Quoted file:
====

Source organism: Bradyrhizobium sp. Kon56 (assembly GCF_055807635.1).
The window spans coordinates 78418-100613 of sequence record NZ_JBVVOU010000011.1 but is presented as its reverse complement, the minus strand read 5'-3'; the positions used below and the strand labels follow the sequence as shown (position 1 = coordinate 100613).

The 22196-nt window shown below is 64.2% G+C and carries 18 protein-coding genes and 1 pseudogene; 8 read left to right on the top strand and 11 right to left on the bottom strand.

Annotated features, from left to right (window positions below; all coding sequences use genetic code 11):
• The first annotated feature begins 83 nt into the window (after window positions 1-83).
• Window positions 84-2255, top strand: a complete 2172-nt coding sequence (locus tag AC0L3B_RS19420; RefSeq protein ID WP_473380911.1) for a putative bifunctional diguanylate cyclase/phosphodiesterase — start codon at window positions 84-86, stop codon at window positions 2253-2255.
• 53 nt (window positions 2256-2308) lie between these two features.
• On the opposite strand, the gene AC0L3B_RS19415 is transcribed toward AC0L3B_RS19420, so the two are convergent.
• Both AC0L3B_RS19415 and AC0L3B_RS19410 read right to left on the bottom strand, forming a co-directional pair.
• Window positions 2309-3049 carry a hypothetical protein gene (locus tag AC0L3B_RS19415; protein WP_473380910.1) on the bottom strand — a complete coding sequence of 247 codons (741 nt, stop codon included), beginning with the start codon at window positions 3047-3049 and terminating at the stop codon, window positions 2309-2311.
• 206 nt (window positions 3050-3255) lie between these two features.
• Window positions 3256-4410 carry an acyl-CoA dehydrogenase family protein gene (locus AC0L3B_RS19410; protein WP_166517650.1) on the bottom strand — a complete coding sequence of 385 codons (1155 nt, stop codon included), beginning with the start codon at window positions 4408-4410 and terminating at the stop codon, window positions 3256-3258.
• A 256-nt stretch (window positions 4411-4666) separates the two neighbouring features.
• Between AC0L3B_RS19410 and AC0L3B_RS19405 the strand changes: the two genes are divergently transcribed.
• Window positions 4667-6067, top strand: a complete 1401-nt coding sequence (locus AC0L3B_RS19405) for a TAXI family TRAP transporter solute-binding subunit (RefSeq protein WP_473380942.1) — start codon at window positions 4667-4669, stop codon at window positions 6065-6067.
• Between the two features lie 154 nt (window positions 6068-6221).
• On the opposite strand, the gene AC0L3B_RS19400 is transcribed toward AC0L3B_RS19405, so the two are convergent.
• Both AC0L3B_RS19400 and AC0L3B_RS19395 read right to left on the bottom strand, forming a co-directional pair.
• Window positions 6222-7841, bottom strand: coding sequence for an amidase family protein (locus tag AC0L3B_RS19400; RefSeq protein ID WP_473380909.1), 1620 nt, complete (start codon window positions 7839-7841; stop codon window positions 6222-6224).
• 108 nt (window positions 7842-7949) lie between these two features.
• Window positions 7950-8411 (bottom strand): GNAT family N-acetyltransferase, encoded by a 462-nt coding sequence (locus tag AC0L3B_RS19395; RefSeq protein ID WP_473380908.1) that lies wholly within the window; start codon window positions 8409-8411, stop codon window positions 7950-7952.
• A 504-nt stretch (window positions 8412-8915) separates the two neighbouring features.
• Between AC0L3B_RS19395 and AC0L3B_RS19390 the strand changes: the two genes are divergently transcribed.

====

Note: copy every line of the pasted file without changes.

Source organism: Bradyrhizobium sp. Kon56 (assembly GCF_055807635.1).
The window spans coordinates 78418-100613 of sequence record NZ_JBVVOU010000011.1 but is presented as its reverse complement, the minus strand read 5'-3'; the positions used below and the strand labels follow the sequence as shown (position 1 = coordinate 100613).

The 22196-nt window shown below is 64.2% G+C and carries 18 protein-coding genes and 1 pseudogene; 8 read left to right on the top strand and 11 right to left on the bottom strand.

Annotated features, from left to right (window positions below; all coding sequences use genetic code 11):
• The first annotated feature begins 83 nt into the window (after window positions 1-83).
• Window positions 84-2255, top strand: a complete 2172-nt coding sequence (locus tag AC0L3B_RS19420; RefSeq protein ID WP_473380911.1) for a putative bifunctional diguanylate cyclase/phosphodiesterase — start codon at window positions 84-86, stop codon at window positions 2253-2255.
• 53 nt (window positions 2256-2308) lie between these two features.
• On the opposite strand, the gene AC0L3B_RS19415 is transcribed toward AC0L3B_RS19420, so the two are convergent.
• Both AC0L3B_RS19415 and AC0L3B_RS19410 read right to left on the bottom strand, forming a co-directional pair.
• Window positions 2309-3049 carry a hypothetical protein gene (locus tag AC0L3B_RS19415; protein WP_473380910.1) on the bottom strand — a complete coding sequence of 247 codons (741 nt, stop codon included), beginning with the start codon at window positions 3047-3049 and terminating at the stop codon, window positions 2309-2311.
• 206 nt (window positions 3050-3255) lie between these two features.
• Window positions 3256-4410 carry an acyl-CoA dehydrogenase family protein gene (locus AC0L3B_RS19410; protein WP_166517650.1) on the bottom strand — a complete coding sequence of 385 codons (1155 nt, stop codon included), beginning with the start codon at window positions 4408-4410 and terminating at the stop codon, window positions 3256-3258.
• A 256-nt stretch (window positions 4411-4666) separates the two neighbouring features.
• Between AC0L3B_RS19410 and AC0L3B_RS19405 the strand changes: the two genes are divergently transcribed.
• Window positions 4667-6067, top strand: a complete 1401-nt coding sequence (locus AC0L3B_RS19405) for a TAXI family TRAP transporter solute-binding subunit (RefSeq protein WP_473380942.1) — start codon at window positions 4667-4669, stop codon at window positions 6065-6067.
• Between the two features lie 154 nt (window positions 6068-6221).
• On the opposite strand, the gene AC0L3B_RS19400 is transcribed toward AC0L3B_RS19405, so the two are convergent.
• Both AC0L3B_RS19400 and AC0L3B_RS19395 read right to left on the bottom strand, forming a co-directional pair.
• Window positions 6222-7841, bottom strand: coding sequence for an amidase family protein (locus tag AC0L3B_RS19400; RefSeq protein ID WP_473380909.1), 1620 nt, complete (start codon window positions 7839-7841; stop codon window positions 6222-6224).
• 108 nt (window positions 7842-7949) lie between these two features.
• Window positions 7950-8411 (bottom strand): GNAT family N-acetyltransferase, encoded by a 462-nt coding sequence (locus tag AC0L3B_RS19395; RefSeq protein ID WP_473380908.1) that lies wholly within the window; start codon window positions 8409-8411, stop codon window positions 7950-7952.
• A 504-nt stretch (window positions 8412-8915) separates the two neighbouring features.
• Between AC0L3B_RS19395 and AC0L3B_RS19390 the strand changes: the two genes are divergently transcribed.